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Yersinia enterocolitica bacteria are in the form of small rod-shaped, Gram-negative cells, often isolated from clinical specimens such as wounds, feces, sputum and mesenteric lymph nodes. However, they are not part of the normal human flora. Yersinia enterocolitica are an enteric pathogen with distinctive clinical manifestations, a range of outcomes, and a predilection for children. Infectious enteritis, also called colitis caused by Yersinia enterocolitica, shows symptoms similar to appendicitis.
The bacteria are ubiquitous, frequently found in soil, water, animals, and a variety of foods - they can grow even at refrigeration temperatures. They are hazardous as foodborne pathogens because they are highly infectious and are present in many sources, for example, raw milk and cream, meat and meat products, oysters, vegetables, fish, and poultry. They have also been isolated from well water, streams, lakes, and soil. There was an incidence of epidemic Yersinia enterocolitica infection due to contaminated chocolate milk.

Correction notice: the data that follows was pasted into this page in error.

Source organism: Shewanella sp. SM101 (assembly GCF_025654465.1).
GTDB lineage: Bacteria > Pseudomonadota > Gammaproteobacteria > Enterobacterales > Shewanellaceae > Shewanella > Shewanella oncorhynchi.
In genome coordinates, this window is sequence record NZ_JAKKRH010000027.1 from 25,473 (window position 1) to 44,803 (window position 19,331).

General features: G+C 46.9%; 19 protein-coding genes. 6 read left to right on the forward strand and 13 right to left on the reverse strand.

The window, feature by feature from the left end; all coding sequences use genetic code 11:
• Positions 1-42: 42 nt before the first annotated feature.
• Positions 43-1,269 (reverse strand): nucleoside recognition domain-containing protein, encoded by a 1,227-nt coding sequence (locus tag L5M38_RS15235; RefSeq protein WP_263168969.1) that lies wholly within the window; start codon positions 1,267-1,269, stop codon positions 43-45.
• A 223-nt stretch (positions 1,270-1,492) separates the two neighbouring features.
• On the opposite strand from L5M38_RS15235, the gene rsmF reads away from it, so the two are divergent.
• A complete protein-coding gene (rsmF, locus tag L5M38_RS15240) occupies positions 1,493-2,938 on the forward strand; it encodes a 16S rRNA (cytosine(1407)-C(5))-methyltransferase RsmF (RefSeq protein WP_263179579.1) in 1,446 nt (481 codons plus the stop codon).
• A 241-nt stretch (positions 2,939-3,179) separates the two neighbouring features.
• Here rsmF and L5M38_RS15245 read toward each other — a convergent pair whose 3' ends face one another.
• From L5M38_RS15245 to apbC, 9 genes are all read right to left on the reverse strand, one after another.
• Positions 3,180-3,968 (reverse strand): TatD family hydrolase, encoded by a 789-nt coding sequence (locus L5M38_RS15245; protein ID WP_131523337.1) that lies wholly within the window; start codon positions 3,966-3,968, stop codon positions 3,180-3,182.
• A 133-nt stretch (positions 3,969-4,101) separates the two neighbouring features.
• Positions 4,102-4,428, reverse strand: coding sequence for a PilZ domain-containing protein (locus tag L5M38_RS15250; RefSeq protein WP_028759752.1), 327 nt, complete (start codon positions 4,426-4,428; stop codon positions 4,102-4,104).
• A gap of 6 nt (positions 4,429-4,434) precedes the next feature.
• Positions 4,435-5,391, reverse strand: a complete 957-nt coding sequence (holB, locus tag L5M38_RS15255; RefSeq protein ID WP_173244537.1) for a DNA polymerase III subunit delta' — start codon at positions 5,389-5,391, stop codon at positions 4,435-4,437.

Yersinia enterocolitica infection is a protean disease. Gastrointestinal symptoms are the most frequent and many patients seek medical attention for persistent fever, night sweats, or secondary features of the disease. At this stage of the disease, Yersinia could not be isolated from stools. Can enteritis or colitis caused by Yersinia enterocolitis, also called yersiniosis, be prevented? Yes, the following site features extensive information on prevention.
Yersinia enterocolitica cells were provided for scanning electron microscopy by Dr. Richard A. Holley
professor of food science at the University of Manitoba in Winnipeg, Manitoba, Canada.